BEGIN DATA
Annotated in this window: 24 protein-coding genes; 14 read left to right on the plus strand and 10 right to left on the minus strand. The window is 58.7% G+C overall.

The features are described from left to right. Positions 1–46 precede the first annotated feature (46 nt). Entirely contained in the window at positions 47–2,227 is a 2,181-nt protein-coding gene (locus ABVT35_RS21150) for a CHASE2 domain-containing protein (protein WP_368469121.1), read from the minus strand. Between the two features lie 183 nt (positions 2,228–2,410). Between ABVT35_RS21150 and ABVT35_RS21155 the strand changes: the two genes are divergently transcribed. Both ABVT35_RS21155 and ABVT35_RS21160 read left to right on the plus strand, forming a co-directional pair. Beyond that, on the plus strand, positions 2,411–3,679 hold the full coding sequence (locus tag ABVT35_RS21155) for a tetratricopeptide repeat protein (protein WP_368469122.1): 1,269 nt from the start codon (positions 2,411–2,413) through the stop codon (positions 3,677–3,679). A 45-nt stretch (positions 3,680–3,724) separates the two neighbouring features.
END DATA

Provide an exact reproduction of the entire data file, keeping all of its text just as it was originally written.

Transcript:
Annotated in this window: 24 protein-coding genes; 14 read left to right on the plus strand and 10 right to left on the minus strand. The window is 58.7% G+C overall.

The features are described from left to right. Positions 1–46 precede the first annotated feature (46 nt). Entirely contained in the window at positions 47–2,227 is a 2,181-nt protein-coding gene (locus ABVT35_RS21150) for a CHASE2 domain-containing protein (protein WP_368469121.1), read from the minus strand. Between the two features lie 183 nt (positions 2,228–2,410). Between ABVT35_RS21150 and ABVT35_RS21155 the strand changes: the two genes are divergently transcribed. Both ABVT35_RS21155 and ABVT35_RS21160 read left to right on the plus strand, forming a co-directional pair. Beyond that, on the plus strand, positions 2,411–3,679 hold the full coding sequence (locus tag ABVT35_RS21155) for a tetratricopeptide repeat protein (protein WP_368469122.1): 1,269 nt from the start codon (positions 2,411–2,413) through the stop codon (positions 3,677–3,679). A 45-nt stretch (positions 3,680–3,724) separates the two neighbouring features.